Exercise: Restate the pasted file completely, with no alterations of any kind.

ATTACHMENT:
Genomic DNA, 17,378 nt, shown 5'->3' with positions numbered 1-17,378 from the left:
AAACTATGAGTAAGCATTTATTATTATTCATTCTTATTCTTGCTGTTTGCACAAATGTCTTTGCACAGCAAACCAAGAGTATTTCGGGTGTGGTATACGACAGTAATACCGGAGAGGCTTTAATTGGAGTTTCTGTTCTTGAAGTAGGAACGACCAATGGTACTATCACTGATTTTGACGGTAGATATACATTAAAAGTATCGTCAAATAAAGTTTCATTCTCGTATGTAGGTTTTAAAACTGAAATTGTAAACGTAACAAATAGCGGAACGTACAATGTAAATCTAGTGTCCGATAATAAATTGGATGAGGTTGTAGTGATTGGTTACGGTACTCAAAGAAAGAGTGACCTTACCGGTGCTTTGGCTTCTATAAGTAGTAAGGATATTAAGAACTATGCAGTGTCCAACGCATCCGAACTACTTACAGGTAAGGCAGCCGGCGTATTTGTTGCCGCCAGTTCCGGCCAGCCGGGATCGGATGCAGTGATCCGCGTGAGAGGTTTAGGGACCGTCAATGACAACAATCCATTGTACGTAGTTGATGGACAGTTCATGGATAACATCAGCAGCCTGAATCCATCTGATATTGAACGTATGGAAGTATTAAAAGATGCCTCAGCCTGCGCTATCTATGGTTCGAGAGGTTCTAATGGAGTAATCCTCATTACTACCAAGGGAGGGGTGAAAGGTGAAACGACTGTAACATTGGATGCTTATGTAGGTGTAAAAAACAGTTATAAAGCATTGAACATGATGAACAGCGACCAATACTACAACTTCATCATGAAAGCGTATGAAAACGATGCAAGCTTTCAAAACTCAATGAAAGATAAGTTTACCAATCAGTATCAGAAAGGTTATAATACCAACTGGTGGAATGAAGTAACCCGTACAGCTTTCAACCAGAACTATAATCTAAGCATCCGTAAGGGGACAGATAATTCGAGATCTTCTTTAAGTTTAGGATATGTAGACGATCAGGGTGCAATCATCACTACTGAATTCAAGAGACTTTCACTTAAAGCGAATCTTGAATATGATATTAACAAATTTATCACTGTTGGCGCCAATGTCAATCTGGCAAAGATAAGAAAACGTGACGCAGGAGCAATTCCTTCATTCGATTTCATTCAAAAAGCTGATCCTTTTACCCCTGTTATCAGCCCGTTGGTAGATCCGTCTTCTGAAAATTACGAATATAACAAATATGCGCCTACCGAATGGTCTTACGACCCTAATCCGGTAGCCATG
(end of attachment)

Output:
Genomic DNA, 17,378 nt, shown 5'->3' with positions numbered 1-17,378 from the left:
AAACTATGAGTAAGCATTTATTATTATTCATTCTTATTCTTGCTGTTTGCACAAATGTCTTTGCACAGCAAACCAAGAGTATTTCGGGTGTGGTATACGACAGTAATACCGGAGAGGCTTTAATTGGAGTTTCTGTTCTTGAAGTAGGAACGACCAATGGTACTATCACTGATTTTGACGGTAGATATACATTAAAAGTATCGTCAAATAAAGTTTCATTCTCGTATGTAGGTTTTAAAACTGAAATTGTAAACGTAACAAATAGCGGAACGTACAATGTAAATCTAGTGTCCGATAATAAATTGGATGAGGTTGTAGTGATTGGTTACGGTACTCAAAGAAAGAGTGACCTTACCGGTGCTTTGGCTTCTATAAGTAGTAAGGATATTAAGAACTATGCAGTGTCCAACGCATCCGAACTACTTACAGGTAAGGCAGCCGGCGTATTTGTTGCCGCCAGTTCCGGCCAGCCGGGATCGGATGCAGTGATCCGCGTGAGAGGTTTAGGGACCGTCAATGACAACAATCCATTGTACGTAGTTGATGGACAGTTCATGGATAACATCAGCAGCCTGAATCCATCTGATATTGAACGTATGGAAGTATTAAAAGATGCCTCAGCCTGCGCTATCTATGGTTCGAGAGGTTCTAATGGAGTAATCCTCATTACTACCAAGGGAGGGGTGAAAGGTGAAACGACTGTAACATTGGATGCTTATGTAGGTGTAAAAAACAGTTATAAAGCATTGAACATGATGAACAGCGACCAATACTACAACTTCATCATGAAAGCGTATGAAAACGATGCAAGCTTTCAAAACTCAATGAAAGATAAGTTTACCAATCAGTATCAGAAAGGTTATAATACCAACTGGTGGAATGAAGTAACCCGTACAGCTTTCAACCAGAACTATAATCTAAGCATCCGTAAGGGGACAGATAATTCGAGATCTTCTTTAAGTTTAGGATATGTAGACGATCAGGGTGCAATCATCACTACTGAATTCAAGAGACTTTCACTTAAAGCGAATCTTGAATATGATATTAACAAATTTATCACTGTTGGCGCCAATGTCAATCTGGCAAAGATAAGAAAACGTGACGCAGGAGCAATTCCTTCATTCGATTTCATTCAAAAAGCTGATCCTTTTACCCCTGTTATCAGCCCGTTGGTAGATCCGTCTTCTGAAAATTACGAATATAACAAATATGCGCCTACCGAATGGTCTTACGACCCTAATCCGGTAGCCATG